Eat your way through Brazil: Seven Brazilian dishes you should try

Best Brazilian dishes

Eat your way through Brazil: Seven Brazilian dishes you should try
Brazilian dishes are a unique mixture of European, African and native Latin American influences, Brazilian dishes stand out for their flavor and color. Each region of the country has its own distinctive dishes and ingredients. Tropical fruits, all kinds of seafoods, beans, meat and cassava are the staples in Brazilian gastronomy-with Feijoãda, a black bean stew,  as its national dish.
If you’re planning a trip to this fascinating country―the largest in South America― here’s our selection of the best Brazilian dishes you should try. And check our variety of Brazil tours here.

 

Bacalhau (salted-cod)

Bacalhau (salted-cod)
Introduced by the first Portuguese colonizers in Brazil, ‘bacalhau’ has become a key ingredient in the Brazilian cuisine. However, it’s not the fresh fish you could expect from a country with such a large coastline, but a dried and salted version. Used in the past as a way of preserving the fish for a long time, salted-cod needs to be soaked at least one day in advance before preparing a meal.
One of the most common ways to serve it is bacalhau a gomes de sá, a casserole recipe made of cod, potatoes and caramelized onions, garnished with eggs and black olives. This is a very typical Easter dish, although it’s eaten all throughout the year.
Other famous bacalhau dish are bolinhos de bacalhau, small fritters also stuffed with codfish, potatoes and onions, usually eaten as an appetizer.

Feijoada

Feijoada
Despite its Portuguese roots, feijoada is considered Brazil’s national dish and it’s especially iconic in Rio de Janeiro. This savory slow-cooked black bean stew is prepared with different beef and pork products (dried meat, bacon, pork ribs, smoked sausage) and usually served with rice, ‘farofa’ (fried cassava flour) and orange slices, these last ones intended to aid the digestion of this hearty meal. You can find different regional versions of feijoada. Sunday feijoada is an authentic cultural tradition in Brazil. However, keep in mind it’s a very heavy dish…so you’d better save some time for a nap after eating it!

 

Brazilian barbecue

Brazilian barbecue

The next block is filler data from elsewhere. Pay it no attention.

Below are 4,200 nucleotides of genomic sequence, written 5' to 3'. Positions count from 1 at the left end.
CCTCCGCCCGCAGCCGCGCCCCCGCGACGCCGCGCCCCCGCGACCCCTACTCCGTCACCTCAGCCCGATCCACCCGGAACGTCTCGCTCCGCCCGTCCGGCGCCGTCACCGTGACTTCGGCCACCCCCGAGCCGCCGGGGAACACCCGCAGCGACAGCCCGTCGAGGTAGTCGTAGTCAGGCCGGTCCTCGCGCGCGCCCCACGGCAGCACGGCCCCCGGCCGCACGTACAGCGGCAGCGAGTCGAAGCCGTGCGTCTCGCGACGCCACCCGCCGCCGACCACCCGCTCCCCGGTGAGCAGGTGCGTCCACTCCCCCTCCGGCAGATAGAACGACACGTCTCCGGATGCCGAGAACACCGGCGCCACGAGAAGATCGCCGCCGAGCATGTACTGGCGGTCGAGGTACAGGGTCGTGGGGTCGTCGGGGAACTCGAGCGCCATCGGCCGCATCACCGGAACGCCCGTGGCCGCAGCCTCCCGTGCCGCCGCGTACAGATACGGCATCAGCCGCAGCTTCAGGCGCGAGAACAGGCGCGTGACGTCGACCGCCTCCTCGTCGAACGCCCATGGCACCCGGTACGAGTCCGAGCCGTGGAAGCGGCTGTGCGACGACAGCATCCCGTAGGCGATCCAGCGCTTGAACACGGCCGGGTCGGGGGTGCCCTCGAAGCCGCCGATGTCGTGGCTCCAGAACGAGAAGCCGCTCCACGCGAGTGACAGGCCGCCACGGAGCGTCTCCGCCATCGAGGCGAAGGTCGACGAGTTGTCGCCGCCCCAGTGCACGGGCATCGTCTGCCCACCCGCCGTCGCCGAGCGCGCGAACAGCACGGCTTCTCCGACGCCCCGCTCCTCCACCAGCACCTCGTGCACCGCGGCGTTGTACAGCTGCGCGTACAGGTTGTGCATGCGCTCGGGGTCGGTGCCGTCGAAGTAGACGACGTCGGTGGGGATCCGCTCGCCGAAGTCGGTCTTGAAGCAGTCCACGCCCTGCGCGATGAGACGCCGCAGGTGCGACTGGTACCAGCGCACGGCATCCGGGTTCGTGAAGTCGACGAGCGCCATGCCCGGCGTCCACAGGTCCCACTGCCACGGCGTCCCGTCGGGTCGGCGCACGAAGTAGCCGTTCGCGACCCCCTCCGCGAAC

Brazil and Argentina race for the podium for the best meat in South America. However, each country has a different cooking styles and types of meat cuts. We’ve already talked about Argentinian ‘asados’, so here’s something on Brazilian style barbecues (known as churrascos): while their premium meat cut is the picanha (top sirloin), a typical barbecue at a local churrascaría (an all-you-can-eat restaurant) includes many varieties of meats cooked on skewers and sliced off right into your plate. Feast until you are full and don’t forget to add a refreshing caipirinha!

MoquecaMoqueca
A tasty stew made of fish or seafood (shrimps, crabs), along with tomatoes, onions, cilantro and garlic. There are two variants of this dish: moqueca bahiana, original from the state of Bahia (where the stew is prepared with a twist of coconut milk and palm oil), and moqueca capixaba, from the state of Espírito Santo. It’s commonly served with rice and farofa.
If you’re heading to a Brazilian beach town, don’t hesitate: order a moqueca and enjoy an authentic local seafood experience.

 

Vatapá

Vatapá
This is a typical Afro-Brazilian dish from the region of Bahía. It consists of a mixture of shrimp, bread, onions, coconut milk, peanuts or cashews, ginger and palm oil. It has a creamy texture as a result of a slow-cook to prevent the coconut milk from burning. A unique mix of ingredients for a tropical flavored dish, usually served with rice.  

 

Pato No Cucupí
A very traditional dish from northern Brazil, especially famous in Belem, a city at the entrance of the Amazonas. It’s a duck stew cooked in a yellow broth extracted from cassava roots (tucupí), with basil, garlic and jambu herb. As many other Brazilian food, it’s commonly served with rice and cassava flour.

Quindim

Quindim
Here’s one of the most traditional desserts in Brazil, made of three basic ingredients: egg yolks (many, many of them), sugar and coconut. A blend of Portuguese and African cuisine, this intense yellow custard can be served either in cupcake-size molds or in a ring shape and cut into slices called quindão. Get ready for a shot of intense sweetness!

 

Marina Parra

Marina is a journalist, content writer, mountain lover and amateur photographer living in Buenos Aires. She’s traveled in Argentina and South America enjoying great conversations, local cuisine and breathtaking natural wonders.